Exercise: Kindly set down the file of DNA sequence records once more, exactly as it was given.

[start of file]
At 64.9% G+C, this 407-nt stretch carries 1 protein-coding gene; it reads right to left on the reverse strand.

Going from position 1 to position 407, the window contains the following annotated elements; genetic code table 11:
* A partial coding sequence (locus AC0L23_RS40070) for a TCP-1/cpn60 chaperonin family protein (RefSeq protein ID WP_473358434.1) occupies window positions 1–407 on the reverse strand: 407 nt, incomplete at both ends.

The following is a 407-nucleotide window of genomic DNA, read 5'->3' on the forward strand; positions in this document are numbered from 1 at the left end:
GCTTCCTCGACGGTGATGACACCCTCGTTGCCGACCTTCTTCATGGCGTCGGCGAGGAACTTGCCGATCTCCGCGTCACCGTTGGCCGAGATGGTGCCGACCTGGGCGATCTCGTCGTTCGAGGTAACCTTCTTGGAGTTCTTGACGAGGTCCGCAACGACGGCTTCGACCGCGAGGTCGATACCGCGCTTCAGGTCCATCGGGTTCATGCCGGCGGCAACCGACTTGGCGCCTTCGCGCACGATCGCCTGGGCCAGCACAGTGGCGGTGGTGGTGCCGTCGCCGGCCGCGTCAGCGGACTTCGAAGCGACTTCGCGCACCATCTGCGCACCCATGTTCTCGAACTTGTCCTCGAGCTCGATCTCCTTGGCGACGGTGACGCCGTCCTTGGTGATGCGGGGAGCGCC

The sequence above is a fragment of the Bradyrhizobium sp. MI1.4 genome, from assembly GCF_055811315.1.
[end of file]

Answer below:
At 64.9% G+C, this 407-nt stretch carries 1 protein-coding gene; it reads right to left on the reverse strand.

Going from position 1 to position 407, the window contains the following annotated elements; genetic code table 11:
* A partial coding sequence (locus AC0L23_RS40070) for a TCP-1/cpn60 chaperonin family protein (RefSeq protein ID WP_473358434.1) occupies window positions 1–407 on the reverse strand: 407 nt, incomplete at both ends.

The following is a 407-nucleotide window of genomic DNA, read 5'->3' on the forward strand; positions in this document are numbered from 1 at the left end:
GCTTCCTCGACGGTGATGACACCCTCGTTGCCGACCTTCTTCATGGCGTCGGCGAGGAACTTGCCGATCTCCGCGTCACCGTTGGCCGAGATGGTGCCGACCTGGGCGATCTCGTCGTTCGAGGTAACCTTCTTGGAGTTCTTGACGAGGTCCGCAACGACGGCTTCGACCGCGAGGTCGATACCGCGCTTCAGGTCCATCGGGTTCATGCCGGCGGCAACCGACTTGGCGCCTTCGCGCACGATCGCCTGGGCCAGCACAGTGGCGGTGGTGGTGCCGTCGCCGGCCGCGTCAGCGGACTTCGAAGCGACTTCGCGCACCATCTGCGCACCCATGTTCTCGAACTTGTCCTCGAGCTCGATCTCCTTGGCGACGGTGACGCCGTCCTTGGTGATGCGGGGAGCGCC

The sequence above is a fragment of the Bradyrhizobium sp. MI1.4 genome, from assembly GCF_055811315.1.